Better nanopores. Functionalize the ring around the pore. connect the ring to programmable control. Programmable with electralization or programmable based on response to chemicals or chemical tags introduced to the surrounding environment.

    the purpose would be to change the behavior at the nanopore. Use an actuated nanopore to bring through single molecules. This would be an alternative to the molecular sorting rotor.

    Again a MEMS scale gatling rotation of different nanopores could be useful in an overall system design.

    There are a bunch of details to consider if that is worthwhile. The rotated section might need to be resealed to close off the working environment and allow for vacuum or whatever else is there to be re-established.

    Gatling architecture is interesting because you can separate out some steps. Take guided self-assembly and make more and more complex molecular inputs and bring them as close as possible to where you want to work with them.

    Instead of the gatling architectures there are the use of holographic laser manipulation like Arryx (company) has or advanced electrical or magnetic based. Although they are currently for larger scale.

    But if they are manipulating pre-self assembled or otherwise constructed pieces that is less an issue. Pre-make the crudest version of what Chris Phoenix suggested (the 100nm cubes or spheres). In the earliest version most of the cube or sphere or whatever is an inprecise but mostly (or entirely)inert blob that is used to carry the precise piece. They are big handles or containers. Maybe they are gold spheres that can be manipulated magnetically, but which you can attach some precise stuff. Manipulate the gold handle with magnetism to shuttle the self-assembled piece to where you want it to go. Adjust the orientation. Break off the molecule where you want it (ideally in one step at the precise point that you want.) But it could be several steps. This could be where it the precise thing is a tooltip for an advanced STM.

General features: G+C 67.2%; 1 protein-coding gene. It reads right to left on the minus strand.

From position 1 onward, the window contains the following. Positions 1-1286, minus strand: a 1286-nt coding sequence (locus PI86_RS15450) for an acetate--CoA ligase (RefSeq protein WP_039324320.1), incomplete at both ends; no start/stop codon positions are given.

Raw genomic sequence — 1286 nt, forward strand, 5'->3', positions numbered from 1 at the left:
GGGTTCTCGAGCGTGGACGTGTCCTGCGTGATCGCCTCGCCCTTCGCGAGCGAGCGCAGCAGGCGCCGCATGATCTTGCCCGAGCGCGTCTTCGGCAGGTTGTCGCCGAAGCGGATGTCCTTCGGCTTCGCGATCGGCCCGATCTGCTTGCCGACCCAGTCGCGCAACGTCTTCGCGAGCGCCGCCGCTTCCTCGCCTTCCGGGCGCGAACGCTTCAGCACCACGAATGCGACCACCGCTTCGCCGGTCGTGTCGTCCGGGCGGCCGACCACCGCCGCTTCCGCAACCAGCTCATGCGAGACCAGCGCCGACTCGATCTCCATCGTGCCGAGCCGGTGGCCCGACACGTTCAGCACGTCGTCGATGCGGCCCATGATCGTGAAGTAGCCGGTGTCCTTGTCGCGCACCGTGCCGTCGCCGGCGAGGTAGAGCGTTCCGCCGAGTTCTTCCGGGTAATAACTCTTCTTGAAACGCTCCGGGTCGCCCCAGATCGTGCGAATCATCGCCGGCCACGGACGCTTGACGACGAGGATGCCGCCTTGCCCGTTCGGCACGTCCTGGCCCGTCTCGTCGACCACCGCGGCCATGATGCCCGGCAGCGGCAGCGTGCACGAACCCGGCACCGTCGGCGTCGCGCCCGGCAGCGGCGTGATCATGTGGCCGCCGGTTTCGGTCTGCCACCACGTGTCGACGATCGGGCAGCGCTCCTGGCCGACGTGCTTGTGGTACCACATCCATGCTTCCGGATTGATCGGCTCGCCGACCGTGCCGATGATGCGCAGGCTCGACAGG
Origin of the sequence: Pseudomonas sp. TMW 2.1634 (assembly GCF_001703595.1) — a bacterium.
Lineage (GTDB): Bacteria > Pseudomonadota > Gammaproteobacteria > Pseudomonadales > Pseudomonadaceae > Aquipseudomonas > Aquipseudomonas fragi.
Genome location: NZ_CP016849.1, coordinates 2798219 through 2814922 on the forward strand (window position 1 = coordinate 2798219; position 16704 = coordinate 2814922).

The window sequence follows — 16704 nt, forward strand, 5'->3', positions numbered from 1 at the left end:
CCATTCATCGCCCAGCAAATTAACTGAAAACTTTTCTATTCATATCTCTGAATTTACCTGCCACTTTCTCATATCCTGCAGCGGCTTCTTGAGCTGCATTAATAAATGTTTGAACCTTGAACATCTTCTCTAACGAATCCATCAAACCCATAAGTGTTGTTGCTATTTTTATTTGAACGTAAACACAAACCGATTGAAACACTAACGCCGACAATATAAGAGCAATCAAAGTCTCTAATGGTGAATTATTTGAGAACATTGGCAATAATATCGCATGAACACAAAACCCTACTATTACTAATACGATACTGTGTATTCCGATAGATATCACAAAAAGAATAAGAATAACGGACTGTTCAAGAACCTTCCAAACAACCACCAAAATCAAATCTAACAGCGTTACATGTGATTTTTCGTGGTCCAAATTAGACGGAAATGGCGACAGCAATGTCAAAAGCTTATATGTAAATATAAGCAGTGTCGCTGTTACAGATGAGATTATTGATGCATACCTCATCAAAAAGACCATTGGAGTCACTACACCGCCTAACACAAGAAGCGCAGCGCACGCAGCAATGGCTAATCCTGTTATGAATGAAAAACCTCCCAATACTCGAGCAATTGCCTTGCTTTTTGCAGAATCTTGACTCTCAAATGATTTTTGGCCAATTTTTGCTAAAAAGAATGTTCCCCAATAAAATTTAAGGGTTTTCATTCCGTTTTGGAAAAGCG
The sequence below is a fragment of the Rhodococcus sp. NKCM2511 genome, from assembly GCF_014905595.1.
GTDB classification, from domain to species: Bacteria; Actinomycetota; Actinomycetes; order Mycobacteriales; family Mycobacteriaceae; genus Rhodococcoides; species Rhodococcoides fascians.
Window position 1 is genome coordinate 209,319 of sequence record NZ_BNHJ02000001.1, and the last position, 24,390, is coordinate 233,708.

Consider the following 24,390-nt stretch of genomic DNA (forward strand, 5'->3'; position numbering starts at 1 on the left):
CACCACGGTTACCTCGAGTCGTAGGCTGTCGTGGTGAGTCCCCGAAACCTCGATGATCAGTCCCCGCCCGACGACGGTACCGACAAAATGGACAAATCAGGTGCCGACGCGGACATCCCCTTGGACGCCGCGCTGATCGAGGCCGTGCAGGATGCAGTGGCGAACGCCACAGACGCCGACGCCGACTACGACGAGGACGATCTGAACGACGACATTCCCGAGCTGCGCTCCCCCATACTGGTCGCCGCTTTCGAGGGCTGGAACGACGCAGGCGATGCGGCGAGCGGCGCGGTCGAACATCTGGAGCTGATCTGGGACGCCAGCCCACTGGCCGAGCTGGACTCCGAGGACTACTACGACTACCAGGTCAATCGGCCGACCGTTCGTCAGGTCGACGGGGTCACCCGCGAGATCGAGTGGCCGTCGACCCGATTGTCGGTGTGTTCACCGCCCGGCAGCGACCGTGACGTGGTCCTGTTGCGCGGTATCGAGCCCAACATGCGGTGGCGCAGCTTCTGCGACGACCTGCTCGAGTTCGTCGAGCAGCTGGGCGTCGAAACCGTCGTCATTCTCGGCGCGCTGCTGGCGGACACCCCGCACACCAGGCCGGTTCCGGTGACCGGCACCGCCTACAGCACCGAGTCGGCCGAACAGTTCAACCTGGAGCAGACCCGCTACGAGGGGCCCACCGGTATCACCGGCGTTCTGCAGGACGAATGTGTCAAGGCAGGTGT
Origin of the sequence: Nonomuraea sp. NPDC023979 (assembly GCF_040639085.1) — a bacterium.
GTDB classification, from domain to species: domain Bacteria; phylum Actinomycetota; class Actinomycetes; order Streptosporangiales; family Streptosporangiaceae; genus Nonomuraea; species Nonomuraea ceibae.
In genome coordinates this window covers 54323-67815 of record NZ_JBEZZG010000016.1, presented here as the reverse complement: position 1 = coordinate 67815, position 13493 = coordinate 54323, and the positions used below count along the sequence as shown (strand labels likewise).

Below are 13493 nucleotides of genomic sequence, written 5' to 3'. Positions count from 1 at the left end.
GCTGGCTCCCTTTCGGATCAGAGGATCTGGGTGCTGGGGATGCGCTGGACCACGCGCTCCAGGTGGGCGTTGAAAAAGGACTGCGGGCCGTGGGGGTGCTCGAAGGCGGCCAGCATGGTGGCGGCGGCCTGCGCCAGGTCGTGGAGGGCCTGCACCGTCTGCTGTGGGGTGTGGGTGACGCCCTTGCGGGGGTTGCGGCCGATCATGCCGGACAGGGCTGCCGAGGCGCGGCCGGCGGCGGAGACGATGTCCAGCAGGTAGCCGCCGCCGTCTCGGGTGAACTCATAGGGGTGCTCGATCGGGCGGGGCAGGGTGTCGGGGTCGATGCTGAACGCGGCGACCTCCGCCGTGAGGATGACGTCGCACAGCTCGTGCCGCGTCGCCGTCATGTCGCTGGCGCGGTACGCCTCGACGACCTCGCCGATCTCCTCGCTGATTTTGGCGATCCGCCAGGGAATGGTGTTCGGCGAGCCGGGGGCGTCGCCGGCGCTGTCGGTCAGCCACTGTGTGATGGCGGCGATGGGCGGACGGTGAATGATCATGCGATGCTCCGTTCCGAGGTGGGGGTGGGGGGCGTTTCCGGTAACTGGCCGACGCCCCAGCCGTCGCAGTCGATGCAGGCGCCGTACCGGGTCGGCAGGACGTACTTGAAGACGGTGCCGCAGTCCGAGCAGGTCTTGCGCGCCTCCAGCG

Another way to get from precisely making something on a surface and then moving around the piece.
    Currently many of the basic designs are to grow or place things on a precise surface like silicon or diamond surface C(110).

    What do you do after that. Break up the surface where an array of precise things have been built. Like you are breaking up ice cubes in an ice cube tray. Then the surface becomes the inert handle which can be manipulated.

    Consider condition changes. Look at what Seagate is doing for super high density storage. http://www.wired.com/news/technology/0,72387-0.html?tw=wn_technology_2
    heat-assisted magnetic recording
    Bit patterning

    Precisely placed heat, use of cold temperatures. Self assembly of bit patterns to help make it easier for STM’s to be more precise.

    Are atom lasers useful ? Could they be made useful enough as atom injectors.

    Other possibly useful technologies. Ball semiconductor. Lithography onto spheres. Lets you put electronics onto a smaller and more mobile surface.